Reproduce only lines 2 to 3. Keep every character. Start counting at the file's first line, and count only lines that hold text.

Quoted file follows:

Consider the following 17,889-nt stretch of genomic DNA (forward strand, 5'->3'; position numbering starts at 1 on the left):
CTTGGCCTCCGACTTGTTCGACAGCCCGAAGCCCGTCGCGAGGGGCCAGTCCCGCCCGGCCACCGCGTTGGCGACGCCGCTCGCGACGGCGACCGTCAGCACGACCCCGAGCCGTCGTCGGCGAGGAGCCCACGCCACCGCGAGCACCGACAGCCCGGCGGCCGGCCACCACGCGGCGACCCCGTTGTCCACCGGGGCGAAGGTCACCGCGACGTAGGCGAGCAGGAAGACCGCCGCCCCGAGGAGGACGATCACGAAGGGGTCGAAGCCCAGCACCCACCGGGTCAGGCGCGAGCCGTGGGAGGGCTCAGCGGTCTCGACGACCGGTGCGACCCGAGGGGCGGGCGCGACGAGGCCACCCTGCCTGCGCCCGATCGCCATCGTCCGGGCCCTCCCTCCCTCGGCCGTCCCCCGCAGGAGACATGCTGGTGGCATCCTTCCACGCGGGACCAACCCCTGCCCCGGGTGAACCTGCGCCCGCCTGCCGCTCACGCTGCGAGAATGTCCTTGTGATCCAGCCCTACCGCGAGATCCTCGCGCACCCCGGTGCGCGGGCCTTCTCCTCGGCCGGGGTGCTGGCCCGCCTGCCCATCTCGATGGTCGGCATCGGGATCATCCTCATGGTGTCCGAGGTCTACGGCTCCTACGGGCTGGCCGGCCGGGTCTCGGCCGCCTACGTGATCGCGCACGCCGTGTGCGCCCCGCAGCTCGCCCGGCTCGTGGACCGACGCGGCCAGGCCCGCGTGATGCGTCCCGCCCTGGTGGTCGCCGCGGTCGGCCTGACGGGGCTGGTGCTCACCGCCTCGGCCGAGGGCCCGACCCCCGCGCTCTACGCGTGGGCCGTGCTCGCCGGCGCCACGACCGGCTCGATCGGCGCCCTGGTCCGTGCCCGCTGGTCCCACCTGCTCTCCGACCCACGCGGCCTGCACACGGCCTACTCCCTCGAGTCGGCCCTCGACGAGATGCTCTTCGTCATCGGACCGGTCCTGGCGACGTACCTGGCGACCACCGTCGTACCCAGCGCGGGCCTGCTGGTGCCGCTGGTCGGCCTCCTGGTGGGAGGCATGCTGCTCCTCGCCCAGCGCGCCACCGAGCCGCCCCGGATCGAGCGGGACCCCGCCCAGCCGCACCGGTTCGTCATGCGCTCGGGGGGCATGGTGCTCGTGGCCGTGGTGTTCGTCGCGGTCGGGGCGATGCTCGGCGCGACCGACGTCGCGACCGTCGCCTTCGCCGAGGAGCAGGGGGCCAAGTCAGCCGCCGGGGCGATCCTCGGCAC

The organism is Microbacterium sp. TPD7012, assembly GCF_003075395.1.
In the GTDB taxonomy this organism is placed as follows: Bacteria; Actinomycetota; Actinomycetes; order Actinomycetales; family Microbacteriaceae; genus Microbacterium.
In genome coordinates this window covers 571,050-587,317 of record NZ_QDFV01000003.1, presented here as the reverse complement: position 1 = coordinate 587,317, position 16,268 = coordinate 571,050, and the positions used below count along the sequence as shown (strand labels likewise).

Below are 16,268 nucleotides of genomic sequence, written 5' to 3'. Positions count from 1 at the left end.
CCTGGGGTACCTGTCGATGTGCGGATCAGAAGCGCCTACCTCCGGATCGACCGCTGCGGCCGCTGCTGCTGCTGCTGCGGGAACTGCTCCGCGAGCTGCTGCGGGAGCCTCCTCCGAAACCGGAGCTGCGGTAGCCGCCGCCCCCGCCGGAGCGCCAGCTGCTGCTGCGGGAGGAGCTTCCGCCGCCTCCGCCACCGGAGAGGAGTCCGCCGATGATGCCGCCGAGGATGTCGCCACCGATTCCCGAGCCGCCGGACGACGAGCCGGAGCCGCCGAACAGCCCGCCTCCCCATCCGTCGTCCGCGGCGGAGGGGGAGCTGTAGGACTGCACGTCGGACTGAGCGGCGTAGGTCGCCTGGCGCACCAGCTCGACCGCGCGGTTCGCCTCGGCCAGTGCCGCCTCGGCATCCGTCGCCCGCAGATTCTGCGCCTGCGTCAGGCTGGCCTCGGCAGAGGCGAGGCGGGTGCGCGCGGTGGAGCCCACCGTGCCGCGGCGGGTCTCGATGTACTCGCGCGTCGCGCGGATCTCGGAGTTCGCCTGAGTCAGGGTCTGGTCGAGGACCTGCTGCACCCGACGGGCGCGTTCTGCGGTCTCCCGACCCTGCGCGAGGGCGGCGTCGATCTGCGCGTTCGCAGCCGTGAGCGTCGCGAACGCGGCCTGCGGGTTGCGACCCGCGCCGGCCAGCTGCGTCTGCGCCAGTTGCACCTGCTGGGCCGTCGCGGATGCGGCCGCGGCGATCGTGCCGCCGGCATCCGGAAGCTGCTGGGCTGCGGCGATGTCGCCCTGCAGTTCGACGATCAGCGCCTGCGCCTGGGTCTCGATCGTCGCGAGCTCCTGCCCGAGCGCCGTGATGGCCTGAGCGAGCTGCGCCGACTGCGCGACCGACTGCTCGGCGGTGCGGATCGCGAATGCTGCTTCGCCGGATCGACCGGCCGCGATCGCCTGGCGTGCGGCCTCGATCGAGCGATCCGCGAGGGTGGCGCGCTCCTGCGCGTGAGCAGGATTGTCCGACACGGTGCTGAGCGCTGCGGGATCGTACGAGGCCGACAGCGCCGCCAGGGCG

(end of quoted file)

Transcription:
CTTGGCCTCCGACTTGTTCGACAGCCCGAAGCCCGTCGCGAGGGGCCAGTCCCGCCCGGCCACCGCGTTGGCGACGCCGCTCGCGACGGCGACCGTCAGCACGACCCCGAGCCGTCGTCGGCGAGGAGCCCACGCCACCGCGAGCACCGACAGCCCGGCGGCCGGCCACCACGCGGCGACCCCGTTGTCCACCGGGGCGAAGGTCACCGCGACGTAGGCGAGCAGGAAGACCGCCGCCCCGAGGAGGACGATCACGAAGGGGTCGAAGCCCAGCACCCACCGGGTCAGGCGCGAGCCGTGGGAGGGCTCAGCGGTCTCGACGACCGGTGCGACCCGAGGGGCGGGCGCGACGAGGCCACCCTGCCTGCGCCCGATCGCCATCGTCCGGGCCCTCCCTCCCTCGGCCGTCCCCCGCAGGAGACATGCTGGTGGCATCCTTCCACGCGGGACCAACCCCTGCCCCGGGTGAACCTGCGCCCGCCTGCCGCTCACGCTGCGAGAATGTCCTTGTGATCCAGCCCTACCGCGAGATCCTCGCGCACCCCGGTGCGCGGGCCTTCTCCTCGGCCGGGGTGCTGGCCCGCCTGCCCATCTCGATGGTCGGCATCGGGATCATCCTCATGGTGTCCGAGGTCTACGGCTCCTACGGGCTGGCCGGCCGGGTCTCGGCCGCCTACGTGATCGCGCACGCCGTGTGCGCCCCGCAGCTCGCCCGGCTCGTGGACCGACGCGGCCAGGCCCGCGTGATGCGTCCCGCCCTGGTGGTCGCCGCGGTCGGCCTGACGGGGCTGGTGCTCACCGCCTCGGCCGAGGGCCCGACCCCCGCGCTCTACGCGTGGGCCGTGCTCGCCGGCGCCACGACCGGCTCGATCGGCGCCCTGGTCCGTGCCCGCTGGTCCCACCTGCTCTCCGACCCACGCGGCCTGCACACGGCCTACTCCCTCGAGTCGGCCCTCGACGAGATGCTCTTCGTCATCGGACCGGTCCTGGCGACGTACCTGGCGACCACCGTCGTACCCAGCGCGGGCCTGCTGGTGCCGCTGGTCGGCCTCCTGGTGGGAGGCATGCTGCTCCTCGCCCAGCGCGCCACCGAGCCGCCCCGGATCGAGCGGGACCCCGCCCAGCCGCACCGGTTCGTCATGCGCTCGGGGGGCATGGTGCTCGTGGCCGTGGTGTTCGTCGCGGTCGGGGCGATGCTCGGCGCGACCGACGTCGCGACCGTCGCCTTCGCCGAGGAGCAGGGGGCCAAGTCAGCCGCCGGGGCGATCCTCGGCAC

The organism is Microbacterium sp. TPD7012, assembly GCF_003075395.1.